As a follow-up to the Energy Institute’s map illustrating how the Environmental Protection Agency (EPA) outreach on greenhouse gas rules is avoiding the ten states that obtain the largest percentage of their electric power from coal, we analyzed the prices of electricity in those ten states and compared them to the national average retail electricity price. Not surprisingly, the ten states that have the largest percentages of electricity generated from coal also benefit from lower electricity prices than the national average. This map shows those lower prices, while also identifying the EPA listening session locations that are being held entirely outside of these lower-cost states.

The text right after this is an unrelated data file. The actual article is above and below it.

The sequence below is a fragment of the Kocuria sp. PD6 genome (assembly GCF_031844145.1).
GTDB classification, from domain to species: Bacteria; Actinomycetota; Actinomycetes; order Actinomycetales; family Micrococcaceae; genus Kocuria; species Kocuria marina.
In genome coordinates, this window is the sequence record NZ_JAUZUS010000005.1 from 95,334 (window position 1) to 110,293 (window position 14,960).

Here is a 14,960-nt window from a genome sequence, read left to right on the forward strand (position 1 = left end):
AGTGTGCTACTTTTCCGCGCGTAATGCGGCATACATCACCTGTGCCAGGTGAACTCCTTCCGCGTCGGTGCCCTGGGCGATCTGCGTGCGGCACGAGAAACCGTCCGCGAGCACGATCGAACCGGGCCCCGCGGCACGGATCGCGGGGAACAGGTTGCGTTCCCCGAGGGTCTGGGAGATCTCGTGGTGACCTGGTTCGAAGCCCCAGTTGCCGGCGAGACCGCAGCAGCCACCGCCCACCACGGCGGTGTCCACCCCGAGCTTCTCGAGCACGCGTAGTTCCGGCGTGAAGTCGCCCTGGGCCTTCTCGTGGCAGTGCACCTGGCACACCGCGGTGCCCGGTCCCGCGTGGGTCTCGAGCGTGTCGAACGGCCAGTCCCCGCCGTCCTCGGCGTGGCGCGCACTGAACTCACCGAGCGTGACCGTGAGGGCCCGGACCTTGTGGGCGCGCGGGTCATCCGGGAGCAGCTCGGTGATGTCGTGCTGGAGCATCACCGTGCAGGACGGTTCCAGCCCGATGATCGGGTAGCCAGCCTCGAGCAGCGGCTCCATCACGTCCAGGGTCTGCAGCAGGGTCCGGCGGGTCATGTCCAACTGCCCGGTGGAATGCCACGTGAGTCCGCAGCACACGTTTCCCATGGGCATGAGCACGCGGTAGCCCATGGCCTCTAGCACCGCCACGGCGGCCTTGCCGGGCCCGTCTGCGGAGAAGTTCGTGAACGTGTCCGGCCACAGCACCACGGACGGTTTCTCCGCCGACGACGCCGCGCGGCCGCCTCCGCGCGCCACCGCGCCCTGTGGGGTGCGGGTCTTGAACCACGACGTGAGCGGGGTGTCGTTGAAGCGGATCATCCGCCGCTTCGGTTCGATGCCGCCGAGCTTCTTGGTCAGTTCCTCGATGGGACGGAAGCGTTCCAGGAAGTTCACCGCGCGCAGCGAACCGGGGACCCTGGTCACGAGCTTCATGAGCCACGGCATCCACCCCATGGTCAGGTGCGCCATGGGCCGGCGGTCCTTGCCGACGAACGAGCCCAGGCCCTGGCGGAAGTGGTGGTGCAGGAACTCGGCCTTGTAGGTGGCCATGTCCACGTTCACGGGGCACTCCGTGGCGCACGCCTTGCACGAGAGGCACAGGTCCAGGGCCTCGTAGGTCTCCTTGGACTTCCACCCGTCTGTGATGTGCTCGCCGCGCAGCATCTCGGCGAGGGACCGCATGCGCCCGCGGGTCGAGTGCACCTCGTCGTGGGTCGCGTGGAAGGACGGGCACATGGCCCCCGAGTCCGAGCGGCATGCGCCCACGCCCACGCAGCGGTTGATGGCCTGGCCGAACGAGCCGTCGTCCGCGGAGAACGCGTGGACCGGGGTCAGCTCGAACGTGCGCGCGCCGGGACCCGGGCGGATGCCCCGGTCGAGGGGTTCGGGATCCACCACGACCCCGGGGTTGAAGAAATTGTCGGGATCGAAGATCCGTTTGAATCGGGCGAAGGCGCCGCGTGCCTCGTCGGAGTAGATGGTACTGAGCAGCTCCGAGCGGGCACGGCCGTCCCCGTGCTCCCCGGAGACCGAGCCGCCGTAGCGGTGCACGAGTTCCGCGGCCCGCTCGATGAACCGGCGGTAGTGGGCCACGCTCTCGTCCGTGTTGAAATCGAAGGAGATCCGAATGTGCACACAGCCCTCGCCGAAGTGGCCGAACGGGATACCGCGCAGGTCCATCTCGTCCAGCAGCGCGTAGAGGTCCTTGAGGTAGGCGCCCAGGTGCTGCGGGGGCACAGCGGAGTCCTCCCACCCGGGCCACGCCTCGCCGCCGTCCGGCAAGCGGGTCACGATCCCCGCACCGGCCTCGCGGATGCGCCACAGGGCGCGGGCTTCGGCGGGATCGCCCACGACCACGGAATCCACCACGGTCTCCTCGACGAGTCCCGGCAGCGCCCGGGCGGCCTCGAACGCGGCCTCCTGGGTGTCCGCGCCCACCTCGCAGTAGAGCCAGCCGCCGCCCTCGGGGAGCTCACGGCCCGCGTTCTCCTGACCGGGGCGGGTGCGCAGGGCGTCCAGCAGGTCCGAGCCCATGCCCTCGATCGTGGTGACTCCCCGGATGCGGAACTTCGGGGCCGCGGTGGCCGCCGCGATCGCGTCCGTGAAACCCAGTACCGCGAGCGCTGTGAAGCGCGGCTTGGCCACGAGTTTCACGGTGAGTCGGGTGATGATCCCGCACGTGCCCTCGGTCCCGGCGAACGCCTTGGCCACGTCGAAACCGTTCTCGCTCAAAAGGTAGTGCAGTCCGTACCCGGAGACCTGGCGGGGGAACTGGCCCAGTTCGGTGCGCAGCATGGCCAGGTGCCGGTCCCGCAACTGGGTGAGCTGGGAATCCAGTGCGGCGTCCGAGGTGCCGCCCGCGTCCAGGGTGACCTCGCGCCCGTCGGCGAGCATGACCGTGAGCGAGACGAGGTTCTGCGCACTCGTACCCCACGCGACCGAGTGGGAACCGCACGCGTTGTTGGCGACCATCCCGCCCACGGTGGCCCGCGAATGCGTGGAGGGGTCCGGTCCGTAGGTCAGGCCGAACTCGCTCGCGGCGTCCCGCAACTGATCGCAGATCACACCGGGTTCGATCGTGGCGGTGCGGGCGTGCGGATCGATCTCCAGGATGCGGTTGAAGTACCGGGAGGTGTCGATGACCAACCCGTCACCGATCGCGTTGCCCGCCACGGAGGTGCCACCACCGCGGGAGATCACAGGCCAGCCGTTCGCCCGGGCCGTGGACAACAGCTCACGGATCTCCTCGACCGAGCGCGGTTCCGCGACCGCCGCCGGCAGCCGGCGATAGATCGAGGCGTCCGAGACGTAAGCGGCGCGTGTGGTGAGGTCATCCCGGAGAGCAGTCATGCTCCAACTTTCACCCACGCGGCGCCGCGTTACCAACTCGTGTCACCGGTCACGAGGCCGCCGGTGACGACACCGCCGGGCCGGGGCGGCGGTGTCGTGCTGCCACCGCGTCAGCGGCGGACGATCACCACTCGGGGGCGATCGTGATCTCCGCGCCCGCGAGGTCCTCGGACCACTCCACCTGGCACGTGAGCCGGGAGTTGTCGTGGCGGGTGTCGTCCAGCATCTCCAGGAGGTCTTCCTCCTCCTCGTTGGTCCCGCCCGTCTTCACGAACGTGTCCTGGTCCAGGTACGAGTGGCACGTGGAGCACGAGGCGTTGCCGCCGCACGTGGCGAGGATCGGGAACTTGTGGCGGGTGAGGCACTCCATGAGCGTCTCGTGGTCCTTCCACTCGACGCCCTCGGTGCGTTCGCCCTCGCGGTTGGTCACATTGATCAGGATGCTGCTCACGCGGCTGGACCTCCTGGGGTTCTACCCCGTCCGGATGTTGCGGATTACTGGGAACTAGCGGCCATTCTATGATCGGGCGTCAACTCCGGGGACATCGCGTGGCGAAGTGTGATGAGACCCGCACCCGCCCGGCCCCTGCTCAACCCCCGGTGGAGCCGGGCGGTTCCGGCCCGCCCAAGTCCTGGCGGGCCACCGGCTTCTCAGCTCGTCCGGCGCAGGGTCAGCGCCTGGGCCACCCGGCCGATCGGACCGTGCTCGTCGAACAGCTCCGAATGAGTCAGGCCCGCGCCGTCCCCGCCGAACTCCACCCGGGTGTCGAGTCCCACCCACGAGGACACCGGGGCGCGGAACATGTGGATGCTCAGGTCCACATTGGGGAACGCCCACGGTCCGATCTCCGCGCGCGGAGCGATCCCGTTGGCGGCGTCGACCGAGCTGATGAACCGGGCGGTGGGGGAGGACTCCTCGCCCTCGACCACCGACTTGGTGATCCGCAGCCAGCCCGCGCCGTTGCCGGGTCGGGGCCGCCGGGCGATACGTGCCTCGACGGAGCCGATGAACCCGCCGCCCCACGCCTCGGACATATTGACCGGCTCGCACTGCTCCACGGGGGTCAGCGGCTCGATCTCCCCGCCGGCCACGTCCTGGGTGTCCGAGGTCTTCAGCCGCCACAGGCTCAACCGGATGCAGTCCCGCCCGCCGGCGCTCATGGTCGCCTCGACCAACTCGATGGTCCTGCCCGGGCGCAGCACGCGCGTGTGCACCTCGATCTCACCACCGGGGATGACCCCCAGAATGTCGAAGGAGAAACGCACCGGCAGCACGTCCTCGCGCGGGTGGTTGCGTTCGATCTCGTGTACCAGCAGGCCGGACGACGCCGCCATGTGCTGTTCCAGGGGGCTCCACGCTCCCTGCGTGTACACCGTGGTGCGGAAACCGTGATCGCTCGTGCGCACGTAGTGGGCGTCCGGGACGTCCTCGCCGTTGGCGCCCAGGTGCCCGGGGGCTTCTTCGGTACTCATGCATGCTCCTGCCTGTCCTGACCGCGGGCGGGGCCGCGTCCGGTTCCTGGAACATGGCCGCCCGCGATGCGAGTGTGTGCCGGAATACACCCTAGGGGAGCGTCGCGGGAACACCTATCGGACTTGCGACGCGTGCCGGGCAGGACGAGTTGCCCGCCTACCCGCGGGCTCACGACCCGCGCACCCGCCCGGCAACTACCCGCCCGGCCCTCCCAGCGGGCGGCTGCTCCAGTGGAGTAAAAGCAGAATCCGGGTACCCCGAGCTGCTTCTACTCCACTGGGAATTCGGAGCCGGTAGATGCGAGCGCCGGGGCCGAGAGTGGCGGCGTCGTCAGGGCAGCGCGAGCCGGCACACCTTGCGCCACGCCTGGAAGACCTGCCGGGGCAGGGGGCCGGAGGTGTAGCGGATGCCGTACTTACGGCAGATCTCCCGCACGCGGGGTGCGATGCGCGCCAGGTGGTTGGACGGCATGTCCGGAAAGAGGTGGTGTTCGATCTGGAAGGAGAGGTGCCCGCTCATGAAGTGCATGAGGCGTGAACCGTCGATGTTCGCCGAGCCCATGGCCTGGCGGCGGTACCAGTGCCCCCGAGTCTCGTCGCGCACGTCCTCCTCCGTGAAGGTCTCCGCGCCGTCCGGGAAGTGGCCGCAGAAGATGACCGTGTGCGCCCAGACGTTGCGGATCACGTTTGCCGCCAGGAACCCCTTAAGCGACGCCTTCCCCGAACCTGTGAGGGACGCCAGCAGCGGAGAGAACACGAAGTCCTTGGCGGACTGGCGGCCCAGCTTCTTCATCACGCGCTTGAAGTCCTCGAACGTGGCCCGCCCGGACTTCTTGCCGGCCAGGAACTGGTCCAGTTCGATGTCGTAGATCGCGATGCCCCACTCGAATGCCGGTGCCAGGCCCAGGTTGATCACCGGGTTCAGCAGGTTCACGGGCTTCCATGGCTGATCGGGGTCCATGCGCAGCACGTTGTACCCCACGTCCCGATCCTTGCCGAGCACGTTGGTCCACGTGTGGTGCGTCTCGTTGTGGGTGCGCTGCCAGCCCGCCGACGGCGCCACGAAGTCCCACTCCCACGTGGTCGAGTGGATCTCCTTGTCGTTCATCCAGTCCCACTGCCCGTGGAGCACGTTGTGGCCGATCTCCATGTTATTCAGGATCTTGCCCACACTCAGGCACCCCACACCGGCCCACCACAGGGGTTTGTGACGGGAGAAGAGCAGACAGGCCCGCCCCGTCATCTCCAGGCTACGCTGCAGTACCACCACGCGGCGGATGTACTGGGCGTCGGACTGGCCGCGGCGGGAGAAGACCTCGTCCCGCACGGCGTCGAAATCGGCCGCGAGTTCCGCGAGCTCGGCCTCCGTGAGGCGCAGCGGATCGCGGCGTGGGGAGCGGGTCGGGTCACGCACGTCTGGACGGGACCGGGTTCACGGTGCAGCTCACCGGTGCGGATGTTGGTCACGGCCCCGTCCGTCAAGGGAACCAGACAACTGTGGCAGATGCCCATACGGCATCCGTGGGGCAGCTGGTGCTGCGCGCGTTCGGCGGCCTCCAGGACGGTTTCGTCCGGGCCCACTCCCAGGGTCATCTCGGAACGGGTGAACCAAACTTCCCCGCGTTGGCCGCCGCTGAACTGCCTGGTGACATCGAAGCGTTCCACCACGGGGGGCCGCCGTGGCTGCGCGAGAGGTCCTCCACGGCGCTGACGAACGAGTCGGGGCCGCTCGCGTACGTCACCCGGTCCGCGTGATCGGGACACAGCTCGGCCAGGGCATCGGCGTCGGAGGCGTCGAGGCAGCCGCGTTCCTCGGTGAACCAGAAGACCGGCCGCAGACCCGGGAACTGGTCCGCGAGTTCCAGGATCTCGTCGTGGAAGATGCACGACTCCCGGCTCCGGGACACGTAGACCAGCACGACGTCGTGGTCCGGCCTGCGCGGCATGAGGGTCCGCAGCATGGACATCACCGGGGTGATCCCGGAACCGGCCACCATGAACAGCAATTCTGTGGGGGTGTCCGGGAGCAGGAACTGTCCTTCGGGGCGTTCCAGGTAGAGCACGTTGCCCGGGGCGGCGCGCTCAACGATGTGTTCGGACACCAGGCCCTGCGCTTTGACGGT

EPA is holding listening sessions to solicit input from the public and stakeholders to assist in the development of new greenhouse gas regulations for existing power plants. Yet as this map illustrates, EPA is avoiding the states that are most dependent on coal-generated electricity. Consumers in states where coal is the dominant electricity source could suffer the most under proposed regulations. EPA should ensure that all citizens have the opportunity to participate in listening sessions on regulations-especially those who will be paying the most for them.
Energy Institute President and CEO Karen Harbert moderates a breakout session at the 2013 Institute of International Finance (IIF) Annual Membership Meeting, called "US Energy: Are Shale Gas and Oil Ushering in a Manufacturing Renaissance?"